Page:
As the nation is on the verge of inaugurating its first black president, the Republican Party is facing a telling choice: whether to elect its first black chairman.
The contest for Republican Party chairman comes as Republican leaders seek to figure out what the party stands for, as well as what face to put forward as they struggle to avoid shrinking into a party of Southern white men in an increasingly diverse country.
The six candidates are four white men, including two from the South, and two black men: Michael Steele, the former lieutenant governor of Maryland, and J. Kenneth Blackwell, the former Ohio secretary of state.
Because it is a six-way race in which ballots are cast anonymously, it is impossible to project who might win. But party leaders said Mr. Blackwell and Mr. Steele were viable candidates, particularly Mr. Blackwell, who has strong support from social conservatives.
The leadership struggle follows a campaign in which Democrats, led by President-elect Barack Obama, made geographical and demographic inroads, despite eight years in which President Bush and a previous party chairman, Ken Mehlman, tried to expand the ethnic and racial backdrop of the party.
The Republicans are grappling with sharp ideological and geographical divides, and the question of the candidates’ race has not been explicitly raised by the committee or the contenders. “I think it’s color blind; I don’t think people are talking about it,” said Mike Duncan, the current party chairman, chosen by President Bush, who is seeking re-election.
Racial strains emerge
Nevertheless, racial strains have emerged in the contest. Katon Dawson, the South Carolina Republican chairman, quit his membership in an all-white country club soon before he joined the race. And another candidate, Chip Saltsman, the Tennessee party chairman, was roundly criticized for distributing a holiday CD to party members that included a parody song called “Barack the Magic Negro.”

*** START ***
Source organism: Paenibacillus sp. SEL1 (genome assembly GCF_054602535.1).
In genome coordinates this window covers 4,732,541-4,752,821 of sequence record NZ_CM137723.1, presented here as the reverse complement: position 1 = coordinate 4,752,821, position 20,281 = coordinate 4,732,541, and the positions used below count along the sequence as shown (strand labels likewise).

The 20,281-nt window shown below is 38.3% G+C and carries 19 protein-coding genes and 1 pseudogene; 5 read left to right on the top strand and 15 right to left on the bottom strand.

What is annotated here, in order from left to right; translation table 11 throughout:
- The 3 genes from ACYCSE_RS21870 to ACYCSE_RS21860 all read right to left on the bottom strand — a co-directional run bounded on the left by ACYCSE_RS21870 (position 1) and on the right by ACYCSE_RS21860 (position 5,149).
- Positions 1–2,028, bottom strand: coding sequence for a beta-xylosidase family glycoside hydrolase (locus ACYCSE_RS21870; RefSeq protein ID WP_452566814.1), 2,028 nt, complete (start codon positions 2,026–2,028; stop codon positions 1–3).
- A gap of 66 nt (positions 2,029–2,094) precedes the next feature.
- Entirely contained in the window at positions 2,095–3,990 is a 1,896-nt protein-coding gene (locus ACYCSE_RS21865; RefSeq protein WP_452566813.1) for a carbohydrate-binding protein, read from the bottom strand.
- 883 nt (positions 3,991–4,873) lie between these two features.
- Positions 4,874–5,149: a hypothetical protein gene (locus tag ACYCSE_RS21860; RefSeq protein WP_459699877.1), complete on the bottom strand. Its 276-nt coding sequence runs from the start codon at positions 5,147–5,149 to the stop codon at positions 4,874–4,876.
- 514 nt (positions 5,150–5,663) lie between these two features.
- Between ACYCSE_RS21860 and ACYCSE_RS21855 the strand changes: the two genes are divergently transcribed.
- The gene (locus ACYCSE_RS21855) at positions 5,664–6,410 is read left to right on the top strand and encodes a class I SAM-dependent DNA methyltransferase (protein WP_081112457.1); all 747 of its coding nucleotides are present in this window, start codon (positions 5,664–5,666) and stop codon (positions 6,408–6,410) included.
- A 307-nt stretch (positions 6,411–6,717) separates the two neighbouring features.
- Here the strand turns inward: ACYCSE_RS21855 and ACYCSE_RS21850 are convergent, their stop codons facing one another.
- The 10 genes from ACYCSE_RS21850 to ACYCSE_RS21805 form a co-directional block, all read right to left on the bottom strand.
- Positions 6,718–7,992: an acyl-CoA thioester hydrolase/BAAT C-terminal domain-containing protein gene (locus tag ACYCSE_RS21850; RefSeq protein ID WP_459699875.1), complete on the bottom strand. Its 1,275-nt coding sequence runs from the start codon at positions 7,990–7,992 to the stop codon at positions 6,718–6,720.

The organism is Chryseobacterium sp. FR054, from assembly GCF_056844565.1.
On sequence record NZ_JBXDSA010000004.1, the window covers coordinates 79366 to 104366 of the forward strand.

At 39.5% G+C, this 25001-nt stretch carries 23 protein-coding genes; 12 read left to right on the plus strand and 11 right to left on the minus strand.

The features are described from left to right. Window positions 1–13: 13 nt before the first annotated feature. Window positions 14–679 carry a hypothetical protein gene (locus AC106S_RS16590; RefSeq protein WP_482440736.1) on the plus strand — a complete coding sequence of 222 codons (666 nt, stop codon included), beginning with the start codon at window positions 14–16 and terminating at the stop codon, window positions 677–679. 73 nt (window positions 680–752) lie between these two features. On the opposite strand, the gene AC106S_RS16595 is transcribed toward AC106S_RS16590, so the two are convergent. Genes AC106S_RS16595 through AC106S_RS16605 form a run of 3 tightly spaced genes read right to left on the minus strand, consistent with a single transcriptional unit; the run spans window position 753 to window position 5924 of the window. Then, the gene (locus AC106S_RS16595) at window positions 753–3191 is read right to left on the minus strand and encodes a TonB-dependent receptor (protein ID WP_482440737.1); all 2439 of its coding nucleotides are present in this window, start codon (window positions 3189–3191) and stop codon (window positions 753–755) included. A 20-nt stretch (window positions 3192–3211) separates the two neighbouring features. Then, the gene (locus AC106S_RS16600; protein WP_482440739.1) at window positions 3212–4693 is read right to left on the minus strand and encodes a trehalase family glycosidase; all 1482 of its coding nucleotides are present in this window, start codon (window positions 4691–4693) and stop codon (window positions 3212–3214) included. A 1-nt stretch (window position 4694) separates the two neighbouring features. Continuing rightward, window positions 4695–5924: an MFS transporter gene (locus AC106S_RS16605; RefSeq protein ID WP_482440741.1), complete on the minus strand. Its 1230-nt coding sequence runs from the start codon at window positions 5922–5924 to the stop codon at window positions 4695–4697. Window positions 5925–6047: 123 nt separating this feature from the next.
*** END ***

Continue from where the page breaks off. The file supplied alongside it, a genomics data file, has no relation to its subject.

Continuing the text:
Some Republicans argued that electing a black chairman could prove helpful as the party struggles to rebuild.
“Race is not a consideration of why a person should become chairman of the R.N.C., but if the nation can celebrate its first African-American president, I would certainly think the Republican Party could celebrate its first African-American chairman,” said Jim Greer, the Florida Republican chairman, who endorsed Mr. Steele last week. “There certainly is an advantage of a credible message of inclusion if you have a minority as chairman.”
If Mr. Blackwell or Mr. Steele wins the chairmanship, it will still be difficult for Republicans to compete against a Democratic Party that made its way into the history books in November. Mr. Obama will be sworn in just a week before the 168 members of the committee are to gather here to choose the chairman.
Even Republicans describe this as their bleakest period since Watergate. Yet the party put another Republican in the White House just six years after Richard M. Nixon left office in disgrace in 1974.
“There were other valleys we’ve been in that were worse than this,” Mr. Duncan said. “I’m optimistic. I think we can come back from this. We are a center-right country. Only 20 percent of the people consider themselves liberal. That gives us a huge opportunity. We have to get our message refined. We’ll be back.”
Detailing the problems
Still, the problems the party faces now are laid out in often-agonizing detail by the six candidates as they appeal for the committee members’ votes.
“We fell behind in investment in technology," said Saul Anuzis, the Michigan chairman and a candidate for party chairman. "Clearly fund-raising is going to be a major challenge. I think we have a lot of challenges.”